When I looked at CPU for Hetzner for the AMD chip I was seeing median CPU usage of say 60% but every minute or so a short spike upto 300% of CPU usage. This didn’t seem to occur with Intel chip.
What this means, I don’t know. I suspect CPU monitoring better with Hetzner (capturing short spikes). But overall CPU usage seems well balanced. DO on face value appears to deal better with spikes, but I should have more information on Hetzner after this weekend.
I should also add with Hetzner test the whose online plugin didn’t make any difference.
But discourse quick messages plugin seemed to be detrimental.
The next game is due tomorrow. I have removed our own hacks and we are trying with these.
Also as a total long shot, I have incread the db_shared_buffers from 4GB (25%) to 6GB (37,5%). I also uncommented the db_work_mem 40MB line from app.yml (this is by the way a very vaguely documented option, while still being presented for the admin as a some sort of opportunity for improvement).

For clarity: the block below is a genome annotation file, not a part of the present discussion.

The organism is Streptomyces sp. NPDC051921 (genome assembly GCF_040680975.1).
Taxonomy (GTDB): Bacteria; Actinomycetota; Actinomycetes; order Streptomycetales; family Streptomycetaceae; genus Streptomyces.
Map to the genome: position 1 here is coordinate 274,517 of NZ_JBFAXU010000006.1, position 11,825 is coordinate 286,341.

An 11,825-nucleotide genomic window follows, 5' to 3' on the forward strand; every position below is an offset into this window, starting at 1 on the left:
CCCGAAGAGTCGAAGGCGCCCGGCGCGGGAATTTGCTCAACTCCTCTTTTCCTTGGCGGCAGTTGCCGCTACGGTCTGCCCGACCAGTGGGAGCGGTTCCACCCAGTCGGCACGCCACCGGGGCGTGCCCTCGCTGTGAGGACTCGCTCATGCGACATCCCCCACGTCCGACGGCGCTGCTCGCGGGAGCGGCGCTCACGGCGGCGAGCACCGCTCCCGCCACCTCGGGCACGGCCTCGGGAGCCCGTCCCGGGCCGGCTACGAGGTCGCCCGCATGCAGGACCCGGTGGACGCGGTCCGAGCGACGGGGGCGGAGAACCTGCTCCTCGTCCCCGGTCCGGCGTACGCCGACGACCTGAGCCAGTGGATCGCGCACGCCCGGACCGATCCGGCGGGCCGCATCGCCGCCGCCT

I no longer expect to find a solution for the problem, but only better damage control – a set of parameters that has the least negative UX impact for the end users. In the mean time, I’ll have to figure out the possibilities to further increase our hosting resources.
Question to @sam & other developers.
How does the forever growing size of the database impact this use case, where users hammer a single topic for a couple of hours?
I had a look at historical game chat activity and noticed that we had games with huge statistics back in 2017, when our server had a fraction of the resources we have to today. We had games where post counts reached 1600 messages by 165 users and nobody had any complaints about the performance. Now we can’t serve a half of that, with a much more powerful server.
You might try upping it to 80MB. Maybe instead of the other change.
This is one point we are actively working on all the time.